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The disappearances and Nick and Mrs. Milton’s short-lived stay at the Bartholomew. They’re all connected. I’m certain of it. An ouroboros of a most sinister nature.

Which is why I ended up at the library, striding to the help desk and saying, “I need as many books on symbology as you can find.”

Now a dozen titles sit in front of me. I hope at least one of them will help me understand the meaning behind the ouroboros. If I can learn that, then maybe I’ll have a better idea of what’s going on at the Bartholomew.

I grab the top book from the stack and flip to the index, looking for entries about the ouroboros. I do the same with the others until twelve open books are fanned out across the table. The arrangement provides a gallery view of the ouroboros in all its many incarnations. Some are as simple as line drawings. Others are elaborate etchings embellished with crowns and wings and symbols within the serpent’s circle. Hexagrams. Greek letters. Words written in unknown languages. The sheer volume and variety overwhelm me.

I grab one of the books at random—an outdated symbology textbook—and read its entry.

    The ouroboros is an ancient symbol depicting a serpent or dragon forming a circle or figure eight by eating its own tail. Originating in ancient Egypt, the symbol was adopted by the Phoenicians and then the Greeks, where it gained the name used today—Ouroboros, which is roughly translated as “he who eats the tail.”

Through this act of self-destruction, the serpent is in essence controlling its own fate. Eating itself—which will bring death—while also feeding itself, which brings life. On and on and on for all eternity.

A symbolic representation of coming full circle, the ouroboros became associated with many varied beliefs, most notably alchemy. The depiction of a serpent devouring itself symbolizes rebirth and the cyclical nature of the universe. Creation rising from destruction. Life rising from death.

I stare at the page. Key words emerge from the pack, standing out as if they were bold red and underlined.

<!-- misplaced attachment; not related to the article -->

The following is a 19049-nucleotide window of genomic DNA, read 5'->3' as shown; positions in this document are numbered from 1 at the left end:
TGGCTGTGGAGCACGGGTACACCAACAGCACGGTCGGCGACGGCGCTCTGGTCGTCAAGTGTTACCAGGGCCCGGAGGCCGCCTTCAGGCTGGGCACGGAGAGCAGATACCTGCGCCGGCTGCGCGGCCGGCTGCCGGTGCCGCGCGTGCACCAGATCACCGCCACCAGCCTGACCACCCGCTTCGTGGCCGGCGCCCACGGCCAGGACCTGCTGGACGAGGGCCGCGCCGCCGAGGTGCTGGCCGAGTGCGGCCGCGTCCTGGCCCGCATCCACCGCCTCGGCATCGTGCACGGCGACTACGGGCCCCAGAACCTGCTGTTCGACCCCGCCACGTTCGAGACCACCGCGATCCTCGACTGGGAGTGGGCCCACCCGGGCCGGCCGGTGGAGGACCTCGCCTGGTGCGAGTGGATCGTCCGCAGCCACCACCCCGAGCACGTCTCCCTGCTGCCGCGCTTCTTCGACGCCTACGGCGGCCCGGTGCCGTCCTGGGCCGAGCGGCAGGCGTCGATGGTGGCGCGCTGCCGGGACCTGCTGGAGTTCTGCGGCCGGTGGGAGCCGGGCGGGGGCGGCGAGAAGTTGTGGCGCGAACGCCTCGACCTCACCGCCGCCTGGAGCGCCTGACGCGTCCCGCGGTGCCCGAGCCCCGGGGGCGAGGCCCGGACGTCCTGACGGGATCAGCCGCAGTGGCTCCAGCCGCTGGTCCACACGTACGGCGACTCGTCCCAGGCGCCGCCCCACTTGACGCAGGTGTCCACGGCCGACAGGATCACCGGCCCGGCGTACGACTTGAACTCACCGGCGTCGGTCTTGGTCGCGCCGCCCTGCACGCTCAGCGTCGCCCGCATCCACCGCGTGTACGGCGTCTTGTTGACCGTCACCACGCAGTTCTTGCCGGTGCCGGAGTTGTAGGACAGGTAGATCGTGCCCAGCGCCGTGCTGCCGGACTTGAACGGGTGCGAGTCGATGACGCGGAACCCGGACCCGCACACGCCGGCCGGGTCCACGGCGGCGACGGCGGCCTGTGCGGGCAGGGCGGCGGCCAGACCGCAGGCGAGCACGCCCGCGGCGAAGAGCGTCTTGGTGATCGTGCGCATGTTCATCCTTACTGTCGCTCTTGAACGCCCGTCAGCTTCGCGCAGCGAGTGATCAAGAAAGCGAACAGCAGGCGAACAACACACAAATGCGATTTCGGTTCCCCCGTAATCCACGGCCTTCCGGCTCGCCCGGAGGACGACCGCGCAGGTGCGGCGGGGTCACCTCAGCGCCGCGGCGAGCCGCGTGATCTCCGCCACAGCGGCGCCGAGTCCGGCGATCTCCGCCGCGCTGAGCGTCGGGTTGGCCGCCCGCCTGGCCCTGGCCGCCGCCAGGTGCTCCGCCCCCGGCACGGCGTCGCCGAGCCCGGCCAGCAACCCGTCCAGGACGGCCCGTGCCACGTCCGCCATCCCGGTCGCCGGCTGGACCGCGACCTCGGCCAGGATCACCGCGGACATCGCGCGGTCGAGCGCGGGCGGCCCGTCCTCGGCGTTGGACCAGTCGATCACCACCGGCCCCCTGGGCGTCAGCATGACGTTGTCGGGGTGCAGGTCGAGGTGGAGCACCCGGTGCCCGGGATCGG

Creation rising from destruction.

Life rising from death.

All of it an unbroken circle. Going on and on forever.

I snatch another book and leaf through it until I come to an image of a card from a tarot deck.

The Magician.

It depicts a man in red-and-white robes standing at an altar. He lifts a wand toward the heavens with his right hand and points to the ground with his left. Sitting above his head like a double halo is a figure eight.

An ouroboros.

There’s another, different one around his waist. A snake holding itself in place by biting its own tail.

The altar contains four objects—a staff, a sword, a shield adorned with a star, and a goblet made of gold.

I lean in closer, studying first the shield, then the goblet.

Upon closer inspection, I realize the star in the shield isn’t just any star. Its interconnected lines form five distinct points, all of them surrounded by the circle of the shield itself.

A pentagram.

As for the golden cup, it looks less like a goblet and more like something ceremonial.

A chalice.

Seeing it next to the pentagram strikes a bell deep in the recesses of my memory. I leap from the table, leaving the books thrown open across it. Back at the information desk, I summon the same exasperated librarian who helped me earlier. He cringes when he sees me.

“How many books do you have on Satanism?” I say.

The librarian’s cringe becomes a wince. “I don’t exactly know. A lot?”

“Give me all of them.”

By five thirty I have, if not all of them, then at least a damn good sampling. Sixteen books now sit in front of me, replacing the symbology texts that have been swept aside. I sort through this new stack, flipping to their indexes, scanning the names in the hope one stands out from all the rest.

One eventually does, in a scholarly text titled Modern Deviltry: Satanism in the New World.

Marie Damyanov.

I remember it from the article I read about the Bartholomew’s tragic past. All those dead servants and rumored ghosts and Cornelia Swanson’s alleged murder of her poor maid. One of the reasons Cornelia seemed so guilty was because she had once consorted with Damyanov, an occult leader.

Le Calice D’Or.

That was the name of her group of followers.

The Golden Chalice.

I flip back a hundred pages, locating a telling passage about Marie Damyanov.

    While times of strife cause many to seek solace in their faith, it also forces others to consider the option of appealing to a satanic messiah, especially during eras marked by extreme warfare or plague. Damyanov believed that after forming the heavens and the earth, God abandoned his creations, allowing chaos to reign. To endure this chaos, Damyanov advised her followers to appeal to a mightier deity—Lucifer—who could be summoned not with prayers but with blood. Thus began rituals in which young women would be cut, their blood caught in a golden chalice and poured over an open flame.

Years later, some of Damyanov’s disillusioned followers hinted at more horrific practices in letters to friends and confidantes. One wrote that Damyanov claimed the sacrifice of a young woman during a blue moon would summon Lucifer himself, where he would grant those present with gifts of good health and immense fortune. The author of the letter then went on to admit that he never witnessed such an act, saying it was most likely a tale created to sully Damyanov’s reputation.